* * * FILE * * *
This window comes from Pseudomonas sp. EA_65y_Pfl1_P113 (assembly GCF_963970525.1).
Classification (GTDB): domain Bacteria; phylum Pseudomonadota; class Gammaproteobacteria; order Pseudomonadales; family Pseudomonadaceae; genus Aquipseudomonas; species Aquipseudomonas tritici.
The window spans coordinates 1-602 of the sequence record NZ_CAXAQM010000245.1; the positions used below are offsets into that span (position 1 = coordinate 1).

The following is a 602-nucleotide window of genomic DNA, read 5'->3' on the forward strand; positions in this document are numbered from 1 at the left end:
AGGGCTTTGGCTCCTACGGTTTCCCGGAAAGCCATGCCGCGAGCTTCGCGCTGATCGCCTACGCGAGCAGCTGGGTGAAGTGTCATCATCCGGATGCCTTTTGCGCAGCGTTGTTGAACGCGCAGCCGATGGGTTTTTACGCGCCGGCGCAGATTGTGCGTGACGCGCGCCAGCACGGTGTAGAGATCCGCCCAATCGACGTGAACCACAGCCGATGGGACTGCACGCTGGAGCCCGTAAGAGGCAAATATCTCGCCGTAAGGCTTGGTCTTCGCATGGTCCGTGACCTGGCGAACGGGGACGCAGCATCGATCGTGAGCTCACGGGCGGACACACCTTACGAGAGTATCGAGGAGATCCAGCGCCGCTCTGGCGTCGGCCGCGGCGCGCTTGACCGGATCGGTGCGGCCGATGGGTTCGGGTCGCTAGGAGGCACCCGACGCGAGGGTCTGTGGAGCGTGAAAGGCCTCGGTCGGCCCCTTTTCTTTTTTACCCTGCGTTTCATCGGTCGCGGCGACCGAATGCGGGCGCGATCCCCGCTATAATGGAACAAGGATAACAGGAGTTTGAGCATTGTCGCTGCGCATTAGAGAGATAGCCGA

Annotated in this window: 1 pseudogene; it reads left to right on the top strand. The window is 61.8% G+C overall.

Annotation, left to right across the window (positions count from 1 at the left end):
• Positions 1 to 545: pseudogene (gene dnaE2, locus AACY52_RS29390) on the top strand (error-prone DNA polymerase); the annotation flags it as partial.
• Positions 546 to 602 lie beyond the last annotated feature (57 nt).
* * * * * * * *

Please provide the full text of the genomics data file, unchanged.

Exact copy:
This window comes from Pseudomonas sp. EA_65y_Pfl1_P113 (assembly GCF_963970525.1).
Classification (GTDB): domain Bacteria; phylum Pseudomonadota; class Gammaproteobacteria; order Pseudomonadales; family Pseudomonadaceae; genus Aquipseudomonas; species Aquipseudomonas tritici.
The window spans coordinates 1-602 of the sequence record NZ_CAXAQM010000245.1; the positions used below are offsets into that span (position 1 = coordinate 1).

The following is a 602-nucleotide window of genomic DNA, read 5'->3' on the forward strand; positions in this document are numbered from 1 at the left end:
AGGGCTTTGGCTCCTACGGTTTCCCGGAAAGCCATGCCGCGAGCTTCGCGCTGATCGCCTACGCGAGCAGCTGGGTGAAGTGTCATCATCCGGATGCCTTTTGCGCAGCGTTGTTGAACGCGCAGCCGATGGGTTTTTACGCGCCGGCGCAGATTGTGCGTGACGCGCGCCAGCACGGTGTAGAGATCCGCCCAATCGACGTGAACCACAGCCGATGGGACTGCACGCTGGAGCCCGTAAGAGGCAAATATCTCGCCGTAAGGCTTGGTCTTCGCATGGTCCGTGACCTGGCGAACGGGGACGCAGCATCGATCGTGAGCTCACGGGCGGACACACCTTACGAGAGTATCGAGGAGATCCAGCGCCGCTCTGGCGTCGGCCGCGGCGCGCTTGACCGGATCGGTGCGGCCGATGGGTTCGGGTCGCTAGGAGGCACCCGACGCGAGGGTCTGTGGAGCGTGAAAGGCCTCGGTCGGCCCCTTTTCTTTTTTACCCTGCGTTTCATCGGTCGCGGCGACCGAATGCGGGCGCGATCCCCGCTATAATGGAACAAGGATAACAGGAGTTTGAGCATTGTCGCTGCGCATTAGAGAGATAGCCGA

Annotated in this window: 1 pseudogene; it reads left to right on the top strand. The window is 61.8% G+C overall.

Annotation, left to right across the window (positions count from 1 at the left end):
• Positions 1 to 545: pseudogene (gene dnaE2, locus AACY52_RS29390) on the top strand (error-prone DNA polymerase); the annotation flags it as partial.
• Positions 546 to 602 lie beyond the last annotated feature (57 nt).